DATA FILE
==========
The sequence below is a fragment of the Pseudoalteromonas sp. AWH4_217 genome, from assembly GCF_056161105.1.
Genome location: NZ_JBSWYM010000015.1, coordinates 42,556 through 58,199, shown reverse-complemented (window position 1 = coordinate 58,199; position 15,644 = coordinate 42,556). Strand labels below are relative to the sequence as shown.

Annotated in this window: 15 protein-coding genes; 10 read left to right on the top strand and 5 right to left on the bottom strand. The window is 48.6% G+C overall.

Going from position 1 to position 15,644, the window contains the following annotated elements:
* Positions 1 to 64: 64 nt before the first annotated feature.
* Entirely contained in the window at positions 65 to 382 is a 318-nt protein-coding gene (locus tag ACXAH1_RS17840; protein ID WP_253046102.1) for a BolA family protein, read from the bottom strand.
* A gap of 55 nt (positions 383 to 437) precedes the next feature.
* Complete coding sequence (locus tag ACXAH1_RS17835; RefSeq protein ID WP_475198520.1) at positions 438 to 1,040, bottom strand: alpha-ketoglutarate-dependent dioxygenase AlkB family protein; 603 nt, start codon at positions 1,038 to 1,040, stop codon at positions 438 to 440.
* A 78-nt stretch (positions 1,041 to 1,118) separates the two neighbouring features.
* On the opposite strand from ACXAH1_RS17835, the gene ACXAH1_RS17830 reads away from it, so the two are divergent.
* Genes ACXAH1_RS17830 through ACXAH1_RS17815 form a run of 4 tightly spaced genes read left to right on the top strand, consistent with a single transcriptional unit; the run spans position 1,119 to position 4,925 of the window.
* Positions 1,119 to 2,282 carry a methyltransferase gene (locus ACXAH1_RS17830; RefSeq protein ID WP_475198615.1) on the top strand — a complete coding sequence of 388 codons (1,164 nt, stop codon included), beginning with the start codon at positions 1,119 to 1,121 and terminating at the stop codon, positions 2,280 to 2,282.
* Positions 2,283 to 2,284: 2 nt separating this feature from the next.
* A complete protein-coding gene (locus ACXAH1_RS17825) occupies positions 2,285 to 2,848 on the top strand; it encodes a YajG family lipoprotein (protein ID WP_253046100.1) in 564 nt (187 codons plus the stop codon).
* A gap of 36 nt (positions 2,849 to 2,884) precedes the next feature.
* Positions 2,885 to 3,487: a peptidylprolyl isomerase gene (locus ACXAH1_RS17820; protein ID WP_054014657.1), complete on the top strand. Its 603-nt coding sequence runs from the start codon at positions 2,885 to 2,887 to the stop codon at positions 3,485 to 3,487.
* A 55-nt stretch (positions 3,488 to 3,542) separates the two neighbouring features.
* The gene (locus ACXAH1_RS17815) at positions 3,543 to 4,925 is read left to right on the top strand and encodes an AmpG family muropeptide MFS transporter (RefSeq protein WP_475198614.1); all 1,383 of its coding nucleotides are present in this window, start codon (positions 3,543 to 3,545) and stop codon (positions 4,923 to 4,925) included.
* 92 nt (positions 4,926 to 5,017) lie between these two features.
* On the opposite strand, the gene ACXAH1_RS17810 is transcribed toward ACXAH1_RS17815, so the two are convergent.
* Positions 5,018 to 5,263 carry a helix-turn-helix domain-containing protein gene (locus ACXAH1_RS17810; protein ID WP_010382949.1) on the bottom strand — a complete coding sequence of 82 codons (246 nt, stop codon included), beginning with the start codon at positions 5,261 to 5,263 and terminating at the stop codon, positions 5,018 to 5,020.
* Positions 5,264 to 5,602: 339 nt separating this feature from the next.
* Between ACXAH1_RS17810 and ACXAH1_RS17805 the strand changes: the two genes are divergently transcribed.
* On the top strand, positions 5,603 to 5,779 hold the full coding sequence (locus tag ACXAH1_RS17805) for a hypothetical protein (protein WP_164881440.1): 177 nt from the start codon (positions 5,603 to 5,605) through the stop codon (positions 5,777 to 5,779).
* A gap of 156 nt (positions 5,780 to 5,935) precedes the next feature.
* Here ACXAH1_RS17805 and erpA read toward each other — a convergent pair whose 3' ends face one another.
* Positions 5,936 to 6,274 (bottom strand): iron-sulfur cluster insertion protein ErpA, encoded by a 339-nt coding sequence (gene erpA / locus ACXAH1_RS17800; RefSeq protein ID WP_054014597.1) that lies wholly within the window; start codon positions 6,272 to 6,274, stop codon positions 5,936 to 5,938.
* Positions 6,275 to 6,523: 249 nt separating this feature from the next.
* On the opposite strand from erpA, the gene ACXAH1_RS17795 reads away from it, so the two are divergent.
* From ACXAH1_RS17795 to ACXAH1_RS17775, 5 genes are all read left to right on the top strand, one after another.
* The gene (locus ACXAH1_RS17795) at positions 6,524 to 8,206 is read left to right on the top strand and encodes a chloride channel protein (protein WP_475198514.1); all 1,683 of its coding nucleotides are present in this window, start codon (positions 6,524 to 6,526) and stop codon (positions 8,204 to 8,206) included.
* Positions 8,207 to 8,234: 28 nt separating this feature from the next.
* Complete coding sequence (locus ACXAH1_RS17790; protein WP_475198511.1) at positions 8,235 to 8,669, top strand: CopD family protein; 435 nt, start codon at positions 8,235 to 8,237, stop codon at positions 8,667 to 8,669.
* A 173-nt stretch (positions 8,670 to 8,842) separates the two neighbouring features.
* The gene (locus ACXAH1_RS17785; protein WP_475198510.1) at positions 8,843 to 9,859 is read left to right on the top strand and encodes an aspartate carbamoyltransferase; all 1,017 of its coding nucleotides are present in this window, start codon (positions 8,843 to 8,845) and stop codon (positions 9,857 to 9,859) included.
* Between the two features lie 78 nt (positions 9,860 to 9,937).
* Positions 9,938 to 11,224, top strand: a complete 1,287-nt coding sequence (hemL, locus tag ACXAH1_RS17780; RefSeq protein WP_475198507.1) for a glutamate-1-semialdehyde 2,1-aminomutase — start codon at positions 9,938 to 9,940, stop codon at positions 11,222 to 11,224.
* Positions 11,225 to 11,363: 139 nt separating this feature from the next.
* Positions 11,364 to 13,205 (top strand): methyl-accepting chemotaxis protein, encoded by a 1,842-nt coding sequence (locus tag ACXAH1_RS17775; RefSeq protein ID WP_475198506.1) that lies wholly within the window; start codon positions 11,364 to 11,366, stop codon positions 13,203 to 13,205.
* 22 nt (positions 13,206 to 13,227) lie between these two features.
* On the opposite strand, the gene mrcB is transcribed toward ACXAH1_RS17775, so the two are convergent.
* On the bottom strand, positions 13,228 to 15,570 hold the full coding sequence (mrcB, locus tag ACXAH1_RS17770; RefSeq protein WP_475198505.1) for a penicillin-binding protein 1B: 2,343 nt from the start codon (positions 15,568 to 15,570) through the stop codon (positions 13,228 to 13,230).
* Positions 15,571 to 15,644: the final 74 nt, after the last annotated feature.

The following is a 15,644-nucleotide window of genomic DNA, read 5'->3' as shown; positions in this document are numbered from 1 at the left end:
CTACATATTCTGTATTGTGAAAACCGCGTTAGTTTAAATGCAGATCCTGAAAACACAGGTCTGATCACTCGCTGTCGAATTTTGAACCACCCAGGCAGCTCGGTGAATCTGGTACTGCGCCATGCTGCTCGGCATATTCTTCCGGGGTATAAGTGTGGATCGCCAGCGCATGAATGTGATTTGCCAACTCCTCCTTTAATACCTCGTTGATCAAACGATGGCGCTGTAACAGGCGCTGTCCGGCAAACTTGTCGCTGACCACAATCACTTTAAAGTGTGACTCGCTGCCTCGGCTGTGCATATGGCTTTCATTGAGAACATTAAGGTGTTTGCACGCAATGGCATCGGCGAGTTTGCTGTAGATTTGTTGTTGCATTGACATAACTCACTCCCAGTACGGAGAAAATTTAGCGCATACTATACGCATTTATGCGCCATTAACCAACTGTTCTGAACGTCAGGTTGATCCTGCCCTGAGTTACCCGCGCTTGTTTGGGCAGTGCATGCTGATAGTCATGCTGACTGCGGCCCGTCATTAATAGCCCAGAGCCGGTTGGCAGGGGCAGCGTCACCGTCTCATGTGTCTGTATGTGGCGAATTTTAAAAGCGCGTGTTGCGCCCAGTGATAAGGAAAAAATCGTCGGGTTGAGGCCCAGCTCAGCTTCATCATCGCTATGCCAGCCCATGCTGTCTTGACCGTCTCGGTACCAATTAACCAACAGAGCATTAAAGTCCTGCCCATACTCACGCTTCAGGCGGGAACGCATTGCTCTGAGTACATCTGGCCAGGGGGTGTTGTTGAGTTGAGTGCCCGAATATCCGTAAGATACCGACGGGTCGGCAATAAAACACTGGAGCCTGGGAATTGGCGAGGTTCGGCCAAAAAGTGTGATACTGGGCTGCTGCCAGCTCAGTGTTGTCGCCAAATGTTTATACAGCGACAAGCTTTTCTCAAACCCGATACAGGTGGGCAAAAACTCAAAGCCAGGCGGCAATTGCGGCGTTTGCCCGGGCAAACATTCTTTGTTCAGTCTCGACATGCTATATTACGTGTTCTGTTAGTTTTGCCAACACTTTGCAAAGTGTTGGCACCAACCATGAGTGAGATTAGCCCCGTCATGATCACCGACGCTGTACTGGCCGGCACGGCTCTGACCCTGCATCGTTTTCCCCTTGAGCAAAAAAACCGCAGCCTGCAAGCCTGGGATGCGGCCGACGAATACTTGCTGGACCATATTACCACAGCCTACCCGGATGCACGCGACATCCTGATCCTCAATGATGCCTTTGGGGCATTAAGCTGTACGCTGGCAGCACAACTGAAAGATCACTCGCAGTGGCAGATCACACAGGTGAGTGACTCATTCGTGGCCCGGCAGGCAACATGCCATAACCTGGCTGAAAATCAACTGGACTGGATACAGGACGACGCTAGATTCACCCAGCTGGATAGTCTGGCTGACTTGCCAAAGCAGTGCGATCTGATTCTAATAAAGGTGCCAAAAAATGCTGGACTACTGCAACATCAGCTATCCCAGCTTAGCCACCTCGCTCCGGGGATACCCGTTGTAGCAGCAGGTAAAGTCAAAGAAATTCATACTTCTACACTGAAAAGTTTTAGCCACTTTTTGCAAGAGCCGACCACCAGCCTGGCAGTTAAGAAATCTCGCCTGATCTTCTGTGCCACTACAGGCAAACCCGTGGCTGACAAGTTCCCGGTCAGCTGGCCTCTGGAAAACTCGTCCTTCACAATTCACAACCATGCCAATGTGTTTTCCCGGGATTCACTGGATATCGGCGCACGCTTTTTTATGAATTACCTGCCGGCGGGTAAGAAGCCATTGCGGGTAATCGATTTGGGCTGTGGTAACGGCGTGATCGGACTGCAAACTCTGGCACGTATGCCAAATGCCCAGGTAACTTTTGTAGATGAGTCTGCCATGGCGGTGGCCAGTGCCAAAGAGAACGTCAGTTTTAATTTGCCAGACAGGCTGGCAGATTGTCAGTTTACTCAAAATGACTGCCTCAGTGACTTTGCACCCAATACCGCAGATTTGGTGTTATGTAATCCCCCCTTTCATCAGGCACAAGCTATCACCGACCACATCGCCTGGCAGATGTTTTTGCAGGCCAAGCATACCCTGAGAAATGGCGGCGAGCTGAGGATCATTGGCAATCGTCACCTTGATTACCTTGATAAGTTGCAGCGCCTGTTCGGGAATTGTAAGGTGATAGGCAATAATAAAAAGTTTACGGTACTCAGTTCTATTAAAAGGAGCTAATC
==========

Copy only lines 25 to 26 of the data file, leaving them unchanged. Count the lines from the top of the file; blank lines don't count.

* A gap of 156 nt (positions 5,780 to 5,935) precedes the next feature.
* Here ACXAH1_RS17805 and erpA read toward each other — a convergent pair whose 3' ends face one another.